[Advances in Ecological Research] Litter Decomposition: A Guide to Carbon and Nutrient Turnover Volume 38 || Contents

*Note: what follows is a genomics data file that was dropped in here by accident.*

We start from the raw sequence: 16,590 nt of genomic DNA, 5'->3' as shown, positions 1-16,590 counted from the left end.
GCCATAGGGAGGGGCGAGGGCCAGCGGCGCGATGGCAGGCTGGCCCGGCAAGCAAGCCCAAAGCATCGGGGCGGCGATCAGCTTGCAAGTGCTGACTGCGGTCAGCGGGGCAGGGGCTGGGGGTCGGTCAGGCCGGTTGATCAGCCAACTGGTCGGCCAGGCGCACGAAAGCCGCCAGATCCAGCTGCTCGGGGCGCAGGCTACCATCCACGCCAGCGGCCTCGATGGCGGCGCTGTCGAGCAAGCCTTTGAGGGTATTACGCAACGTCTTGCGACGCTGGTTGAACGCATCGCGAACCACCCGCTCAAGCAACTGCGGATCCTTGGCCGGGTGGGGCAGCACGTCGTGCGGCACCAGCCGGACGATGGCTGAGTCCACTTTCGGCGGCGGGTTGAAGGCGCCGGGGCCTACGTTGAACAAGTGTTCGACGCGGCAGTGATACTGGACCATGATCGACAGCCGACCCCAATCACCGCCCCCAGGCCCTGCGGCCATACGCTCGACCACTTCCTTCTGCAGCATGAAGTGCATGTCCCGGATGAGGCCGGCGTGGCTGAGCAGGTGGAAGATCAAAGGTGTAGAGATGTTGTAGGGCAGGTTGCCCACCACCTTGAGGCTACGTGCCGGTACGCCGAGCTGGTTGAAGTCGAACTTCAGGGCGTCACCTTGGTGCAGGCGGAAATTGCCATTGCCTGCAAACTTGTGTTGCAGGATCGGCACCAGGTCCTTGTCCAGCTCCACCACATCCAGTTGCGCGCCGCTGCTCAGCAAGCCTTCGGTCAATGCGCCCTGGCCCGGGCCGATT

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ContentsPreface . . . . . . . . . . . . . . . . . . . . . . . . . . . . . . . . . . . . . . . . . . . . . vAcknowledgements . . . . . . . . . . . . . . . . . . . . . . . . . . . . . . . . . . . . viiIntroductionI. General Remarks . . . . . . . . . . . . . . . . . . . . . . . . . . . . . . . . 1A. Decomposition, Nutrient Turnover, and GlobalClimate Change . . . . . . . . . . . . . . . . . . . . . . . . . . . . . . 3B. Biomass Distribution between Soil and Above-GroundEcosystem Compartments . . . . . . . . . . . . . . . . . . . . . . . 9C. The Importance of Balance . . . . . . . . . . . . . . . . . . . . . . 12Litter FallI. Introduction . . . . . . . . . . . . . . . . . . . . . . . . . . . . . . . . . . . . 20II. Litter Fall AmountsMain Patterns and Regulating Factors . 21A. Patterns on the Forest Stand Level . . . . . . . . . . . . . . . . 21B. Litter Fall Patterns in Scots PineA Case Study . . . . . . 23III. A Model for Accumulated Litter Fall, Stand Level . . . . . . . . 26A. General Comments . . . . . . . . . . . . . . . . . . . . . . . . . . . . 26B. A Case Study for a Scots Pine Stand . . . . . . . . . . . . . . . 26IV. Main Litter-Fall Patterns on a Regional Level: Scots Pine andNorway Spruce . . . . . . . . . . . . . . . . . . . . . . . . . . . . . . . . . . 28A. Distribution of Species . . . . . . . . . . . . . . . . . . . . . . . . . 28B. Factors Influencing Amounts of Litter Fall. . . . . . . . . . . 28C. Needle Litter FallPattern and Quantities: Scots Pineand Other Pine Species . . . . . . . . . . . . . . . . . . . . . . . . . 29D. Basal Area and Canopy Cover. . . . . . . . . . . . . . . . . . . . 35E. Needle Litter Quantities: Norway Spruce . . . . . . . . . . . . 36F. Comparison of and Combination of Species . . . . . . . . . . 36G. Litter Fall on a Continental to Semiglobal Scale . . . . . . . 37V. The Fiber Structure and OrganicChemical Components ofPlant Litter. . . . . . . . . . . . . . . . . . . . . . . . . . . . . . . . . . . . . 40A. The Fiber. . . . . . . . . . . . . . . . . . . . . . . . . . . . . . . . . . . 40B. The OrganicChemical Components. . . . . . . . . . . . . . . . 43x CONTENTSVI. Nutrients . . . . . . . . . . . . . . . . . . . . . . . . . . . . . . . . . . . . . . 46A. General Features . . . . . . . . . . . . . . . . . . . . . . . . . . . . . 46B. The Trees Withdraw Nutrients before Shedding theirFoliar Litter. . . . . . . . . . . . . . . . . . . . . . . . . . . . . . . . . 49C. Scots PineA Case Study. . . . . . . . . . . . . . . . . . . . . . . 53D. Foliar Litter N Concentration in a Trans-EuropeanTransect, Several Species. . . . . . . . . . . . . . . . . . . . . . . . 58E. Several Deciduous and Coniferous Leaf Litters. . . . . . . . 58VII. Anthropogenic Influences . . . . . . . . . . . . . . . . . . . . . . . . . . 62A. Nitrogen-Fertilized Scots Pine and NorwaySpruce Monocultures . . . . . . . . . . . . . . . . . . . . . . . . . . 62B. The EVect of Heavy Metal Pollution . . . . . . . . . . . . . . . 67VIII. Methods for Litter Collection . . . . . . . . . . . . . . . . . . . . . . . 69A. Quantities . . . . . . . . . . . . . . . . . . . . . . . . . . . . . . . . . . 69B. Qualitative Sampling . . . . . . . . . . . . . . . . . . . . . . . . . . 71Decomposers: Soil Microorganisms and AnimalsI. Introduction. . . . . . . . . . . . . . . . . . . . . . . . . . . . . . . . . . . . 73II. Communities of Soil Microorganisms and Animals . . . . . . . . 75A. Soil Microorganisms. . . . . . . . . . . . . . . . . . . . . . . . . . . 75B. Soil Animals . . . . . . . . . . . . . . . . . . . . . . . . . . . . . . . . 77III. The Degradation of the Main Polymers in Plant Fibers . . . . . 79A. Degradation of Cellulose . . . . . . . . . . . . . . . . . . . . . . . 79B. Degradation of Hemicelluloses . . . . . . . . . . . . . . . . . . . 82C. EVects of N, Mn, and C Sources on the Degradationof Lignin . . . . . . . . . . . . . . . . . . . . . . . . . . . . . . . . . . . 83D. Degradation of Lignin . . . . . . . . . . . . . . . . . . . . . . . . . 87IV. Degradation of Fibers. . . . . . . . . . . . . . . . . . . . . . . . . . . . . 92A. Fungi . . . . . . . . . . . . . . . . . . . . . . . . . . . . . . . . . . . . . 92B. Bacteria . . . . . . . . . . . . . . . . . . . . . . . . . . . . . . . . . . . . 93V. Microbial Communities and the Influence of Soil Animals. . . 94A. Microbial Succession and Competition. . . . . . . . . . . . . . 94B. EVects of Soil Animals on the Decomposition Process . . 96Changes in Substrate Composition and Rate-RegulatingFactors during DecompositionI. Introductory Comments . . . . . . . . . . . . . . . . . . . . . . . . . . . 102II. OrganicChemical Changes During Litter Decomposition . . . 104A. Decomposition of Single Chemical Components andGroups of Compounds . . . . . . . . . . . . . . . . . . . . . . . . . 104B. Relationships between Holocellulose and Ligninduring Decomposition . . . . . . . . . . . . . . . . . . . . . . . . . 114CONTENTS xiIII. Concentrations of Nutrients and Heavy Metals DuringLitter Decay . . . . . . . . . . . . . . . . . . . . . . . . . . . . . . . . . . . . 114A. Nitrogen (N) . . . . . . . . . . . . . . . . . . . . . . . . . . . . . . . . 116B. Phosphorus (P) . . . . . . . . . . . . . . . . . . . . . . . . . . . . . . . 116C. Sulphur (S). . . . . . . . . . . . . . . . . . . . . . . . . . . . . . . . . . 116D. Potassium (K) . . . . . . . . . . . . . . . . . . . . . . . . . . . . . . . 117E. Calcium (Ca) . . . . . . . . . . . . . . . . . . . . . . . . . . . . . . . . 117F. Magnesium (Mg) . . . . . . . . . . . . . . . . . . . . . . . . . . . . . 117G. Other Metals and Heavy Metals inNatural Concentrations . . . . . . . . . . . . . . . . . . . . . . . . . 118IV. A Three-Phase Model Applied to Litter of DiVerent InitialChemical Composition . . . . . . . . . . . . . . . . . . . . . . . . . . . . 119A. Overview of the Model . . . . . . . . . . . . . . . . . . . . . . . . . 119B. Initial Decomposition Rates for Newly Shed LitterTheEarly Decomposition Stage . . . . . . . . . . . . . . . . . . . . . . 119C. Decomposition in the Late StageA Phase Regulatedby Lignin Decomposition . . . . . . . . . . . . . . . . . . . . . . . 129D. Link between the Retardation of Litter Decomposition,Lignin Degradation Rate and N Concentration. . . . . . . . 137E. Comments on Spruce Needle Litter Decompositionversus the Three-Phase Model . . . . . . . . . . . . . . . . . . . . 139F. The Litter Close to the Limit Value and at aHumus-Near Stage . . . . . . . . . . . . . . . . . . . . . . . . . . . . 142G. Do Limit Values Indicate a Stop in the LitterDecomposition Process? . . . . . . . . . . . . . . . . . . . . . . . . 150V. Lignin Dynamics in Decomposing Litter. . . . . . . . . . . . . . . . 150A. Repeatability of Patterns in LigninConcentration Changes . . . . . . . . . . . . . . . . . . . . . . . . . 150B. Variation in the Increase in Lignin ConcentrationRelative to DiVerent Initial Lignin Concentrations inthe Litter . . . . . . . . . . . . . . . . . . . . . . . . . . . . . . . . . . . 153C. Variation in Lignin Concentration Increase Rateas Compared to DiVerent Concentrationsof N in Litter . . . . . . . . . . . . . . . . . . . . . . . . . . . . . . . . 153VI. Does the Litter Chemical Composition Influence Leachingof Compounds from Decomposing Litter?. . . . . . . . . . . . . . . 154xii CONTENTSNitrogen Dynamics in Decomposing LitterI. Introduction. . . . . . . . . . . . . . . . . . . . . . . . . . . . . . . . . . . . 157II. The Dynamics of NitrogenThree Phases inDecomposing Litter . . . . . . . . . . . . . . . . . . . . . . . . . . . . . . 159A. General Comments. . . . . . . . . . . . . . . . . . . . . . . . . . . . 159B. The Leaching Phase . . . . . . . . . . . . . . . . . . . . . . . . . . . 161C. Nitrogen Accumulation PhaseA Phase with a NetUptake and a Retention of N . . . . . . . . . . . . . . . . . . . . 164D. A Release Mechanism. . . . . . . . . . . . . . . . . . . . . . . . . . 170E. The Final Release Phase . . . . . . . . . . . . . . . . . . . . . . . . 176III. Nitrogen Concentration Versus AccumulatedLitter Mass Loss . . . . . . . . . . . . . . . . . . . . . . . . . . . . . . . . 177IV. Nitrogen Concentration in Litter Decomposing to theLimit Value and in Humus . . . . . . . . . . . . . . . . . . . . . . . . . 181A. Background and Some Relationships . . . . . . . . . . . . . . . 181B. A Model and a Case Study for Calculating NConcentrations in Humus . . . . . . . . . . . . . . . . . . . . . . . 182Origin and Structure of Secondary Organic Matter andSequestration of C and NI. Introductory Comments . . . . . . . . . . . . . . . . . . . . . . . . . . . 185II. Terminology According to Traditional Humus Classificationand Chemical Composition of Secondary Organic Matter . . . 189III. Origin of Secondary Organic MatterSomePrimary Scenarios. . . . . . . . . . . . . . . . . . . . . . . . . . . . . . . . 194A. Introductory Comments . . . . . . . . . . . . . . . . . . . . . . . . 194B. Two Traditional Scenarios . . . . . . . . . . . . . . . . . . . . . . 195C. Some More Recent Approaches to Humic Substances . . . 196IV. The Role of SOM in Soil . . . . . . . . . . . . . . . . . . . . . . . . . . 198V. What Litter Components May Be of Importance for theFormation of Humus?. . . . . . . . . . . . . . . . . . . . . . . . . . . . . 200VI. The Accumulation Rate of Humus. . . . . . . . . . . . . . . . . . . . 203A. Direct Measurements of Humus Accumulation. . . . . . . . 203B. Accumulation of HumusEstimates . . . . . . . . . . . . . . . 204C. How Reliable are Quantitative Estimates ofHumus Accumulation? . . . . . . . . . . . . . . . . . . . . . . . . . 210VII. May All Humus be Decomposed or Just a Fraction?. . . . . . . 210A. DiVerent FractionsGeneral Comments . . . . . . . . . . . . 210B. Four Cases of Turnover of Humus Layers . . . . . . . . . . . 211CONTENTS xiiiVIII. Humus Accumulation and Decomposition Versus TheConcept Steady State . . . . . . . . . . . . . . . . . . . . . . . . . . . . 215A. Background . . . . . . . . . . . . . . . . . . . . . . . . . . . . . . . . . 215B. Why Is It an Error to Use the Concept Steady State? . 216IX. Nitrogen Sequestration to SOM . . . . . . . . . . . . . . . . . . . . . . 217A. We Can Estimate the Sequestration Rate of N inStable Organic Matter. . . . . . . . . . . . . . . . . . . . . . . . . . 217B. We Can Validate the Long-Term Accumulation ofStable Nitrogen . . . . . . . . . . . . . . . . . . . . . . . . . . . . . . 218X. The Capacity of SOM to Store N. . . . . . . . . . . . . . . . . . . . . 221XI. Can DiVerent Capacities to Sequester N Be Related toSpecies or to The Initial Litter N Concentration? . . . . . . . . . 222XII. How Stable Is the Long-term N Stored in Humus? . . . . . . . . 225Climatic and Geographic Patterns in DecompositionI. Introduction . . . . . . . . . . . . . . . . . . . . . . . . . . . . . . . . . . . . 227II. The Microbial Response to Temperature and Moisture . . . . . 228III. The Influence of Climate on Early-Stage Decompositionof Scots Pine Needle Litter . . . . . . . . . . . . . . . . . . . . . . . . . 229A. Early-Stage Decomposition at One ForestStand over Time . . . . . . . . . . . . . . . . . . . . . . . . . . . . . . 229B. Decomposition Studies in Transects with ScotsPine and Norway Spruce . . . . . . . . . . . . . . . . . . . . . . . . 231IV. The EVect of Substrate Quality on Mass-Loss Ratesin Scots Pine Transects . . . . . . . . . . . . . . . . . . . . . . . . . . . . 240A. Early Stages . . . . . . . . . . . . . . . . . . . . . . . . . . . . . . . . . 240B. Decomposition over a Transect with Scots PineMonoculturesThe Late Stage . . . . . . . . . . . . . . . . . . . 242C. Respiration from Humus from Scots PineStands in a Pan-European Transect . . . . . . . . . . . . . . . . 245V. The Influence of Climate on Decomposition of NorwaySpruce Litter in a Transect . . . . . . . . . . . . . . . . . . . . . . . . . 250A. General Comments . . . . . . . . . . . . . . . . . . . . . . . . . . . . 250B. Climate Versus First-Year Mass Loss . . . . . . . . . . . . . . . 251C. Lignin-Mediated EVects on Litter DecompositionRates during Late Stages of Decomposition . . . . . . . . . . 252VI. A Series of Limiting Factors for Decomposing Litter. . . . . . . 255A. Factors Influencing Lignin Degradation Rates . . . . . . . . 255VII. The Influence of Climate on Decomposition of Root Litter . . 257xiv CONTENTSVIII. Litter Chemical Changes as Related to Climate. . . . . . . . . . . 259A. Development of Litter N Concentration withClimate in Decomposing Scots Pine NeedleLitter (Transects I and II) . . . . . . . . . . . . . . . . . . . . . . . 259B. Development of Litter Lignin Concentration withClimate in Decomposing Needle Litter. . . . . . . . . . . . . . 260Anthropogenic Impacts on Litter Decomposition and SoilOrganic MatterI. Introductory Comments . . . . . . . . . . . . . . . . . . . . . . . . . . . 263II. Fate of Pollutants in Litter and Soil. . . . . . . . . . . . . . . . . . . 264A. General Background. . . . . . . . . . . . . . . . . . . . . . . . . . . 264B. Acidic Precipitation . . . . . . . . . . . . . . . . . . . . . . . . . . . 265C. Heavy Metals. . . . . . . . . . . . . . . . . . . . . . . . . . . . . . . . 266D. Accumulation of Heavy Metals in DecomposingLitterA Case Study . . . . . . . . . . . . . . . . . . . . . . . . . . 268E. Sources of Heavy Metals in Litter . . . . . . . . . . . . . . . . . 271F. Organic Pollutants . . . . . . . . . . . . . . . . . . . . . . . . . . . . 275III. EVects of Pollutants on Decomposition . . . . . . . . . . . . . . . . 277A. Heavy Metals. . . . . . . . . . . . . . . . . . . . . . . . . . . . . . . . 277B. Acidic Precipitation . . . . . . . . . . . . . . . . . . . . . . . . . . . 280C. Organic Pollutants . . . . . . . . . . . . . . . . . . . . . . . . . . . . 281D. EVects of Climate Change. . . . . . . . . . . . . . . . . . . . . . . 283E. Changes in Water Regimen . . . . . . . . . . . . . . . . . . . . . . 289Methods in Studies of Organic Matter DecayI. Introductory Comments . . . . . . . . . . . . . . . . . . . . . . . . . . . 291II. Incubation Techniques . . . . . . . . . . . . . . . . . . . . . . . . . . . . 292A. In Situ (Field) Methods . . . . . . . . . . . . . . . . . . . . . . . . 292B. Decomposition RateLaboratory Methods . . . . . . . . . . 309III. Studying Chemical Changes During Decomposition . . . . . . . 314A. Introductory Comments . . . . . . . . . . . . . . . . . . . . . . . . 314B. Preparation of Samples for Chemical Analysisand Some Analytical Techniques . . . . . . . . . . . . . . . . . . 315IV. Data Analysis. . . . . . . . . . . . . . . . . . . . . . . . . . . . . . . . . . . 320A. Regression Analysis . . . . . . . . . . . . . . . . . . . . . . . . . . . 320B. Analysis of Variance (ANOVA) . . . . . . . . . . . . . . . . . . 324C. Multivariate Methods . . . . . . . . . . . . . . . . . . . . . . . . . . 326V. Presentation of the Results . . . . . . . . . . . . . . . . . . . . . . . . . 328CONTENTS xvAppendix I. . . . . . . . . . . . . . . . . . . . . . . . . . . . . . . . . . . . . . . . . . . . . . . . . . 333Appendix II . . . . . . . . . . . . . . . . . . . . . . . . . . . . . . . . . . . . . . . . . . . . . . . . . 337References . . . . . . . . . . . . . . . . . . . . . . . . . . . . . . . . . . . . . . . . . . . . . . . . . . 377Index. . . . . . . . . . . . . . . . . . . . . . . . . . . . . . . . . . . . . . . . . . . . . . . . . . . . . . . 407Cumulative List of Titles . . . . . . . . . . . . . . . . . . . . . . . . . . . . . . . . . . . . . . 423